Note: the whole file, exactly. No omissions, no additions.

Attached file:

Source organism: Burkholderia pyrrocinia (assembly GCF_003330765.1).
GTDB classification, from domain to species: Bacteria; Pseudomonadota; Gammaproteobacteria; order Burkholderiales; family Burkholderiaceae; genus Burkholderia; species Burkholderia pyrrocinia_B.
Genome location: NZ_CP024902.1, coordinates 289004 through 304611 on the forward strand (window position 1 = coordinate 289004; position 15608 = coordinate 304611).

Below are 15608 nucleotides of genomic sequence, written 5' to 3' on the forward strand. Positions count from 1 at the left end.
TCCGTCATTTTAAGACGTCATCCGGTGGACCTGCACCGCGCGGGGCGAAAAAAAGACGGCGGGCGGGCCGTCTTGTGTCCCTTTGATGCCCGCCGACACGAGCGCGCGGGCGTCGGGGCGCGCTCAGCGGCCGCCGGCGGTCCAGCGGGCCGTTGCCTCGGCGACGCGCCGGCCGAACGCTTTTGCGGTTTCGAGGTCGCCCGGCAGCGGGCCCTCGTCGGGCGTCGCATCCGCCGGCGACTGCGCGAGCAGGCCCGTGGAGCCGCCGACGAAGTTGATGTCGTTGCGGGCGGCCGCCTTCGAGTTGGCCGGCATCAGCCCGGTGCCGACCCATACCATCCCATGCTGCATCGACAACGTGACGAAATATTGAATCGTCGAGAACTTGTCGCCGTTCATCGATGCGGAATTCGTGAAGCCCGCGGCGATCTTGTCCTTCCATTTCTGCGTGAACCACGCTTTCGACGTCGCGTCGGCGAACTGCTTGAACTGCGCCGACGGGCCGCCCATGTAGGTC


Source organism: Burkholderia pyrrocinia (assembly GCF_003330765.1).
GTDB classification, from domain to species: Bacteria; Pseudomonadota; Gammaproteobacteria; order Burkholderiales; family Burkholderiaceae; genus Burkholderia; species Burkholderia pyrrocinia_B.
Genome location: NZ_CP024902.1, coordinates 289004 through 304611 on the forward strand (window position 1 = coordinate 289004; position 15608 = coordinate 304611).

Below are 15608 nucleotides of genomic sequence, written 5' to 3' on the forward strand. Positions count from 1 at the left end.
TCCGTCATTTTAAGACGTCATCCGGTGGACCTGCACCGCGCGGGGCGAAAAAAAGACGGCGGGCGGGCCGTCTTGTGTCCCTTTGATGCCCGCCGACACGAGCGCGCGGGCGTCGGGGCGCGCTCAGCGGCCGCCGGCGGTCCAGCGGGCCGTTGCCTCGGCGACGCGCCGGCCGAACGCTTTTGCGGTTTCGAGGTCGCCCGGCAGCGGGCCCTCGTCGGGCGTCGCATCCGCCGGCGACTGCGCGAGCAGGCCCGTGGAGCCGCCGACGAAGTTGATGTCGTTGCGGGCGGCCGCCTTCGAGTTGGCCGGCATCAGCCCGGTGCCGACCCATACCATCCCATGCTGCATCGACAACGTGACGAAATATTGAATCGTCGAGAACTTGTCGCCGTTCATCGATGCGGAATTCGTGAAGCCCGCGGCGATCTTGTCCTTCCATTTCTGCGTGAACCACGCTTTCGACGTCGCGTCGGCGAACTGCTTGAACTGCGCCGACGGGCCGCCCATGTAGGTC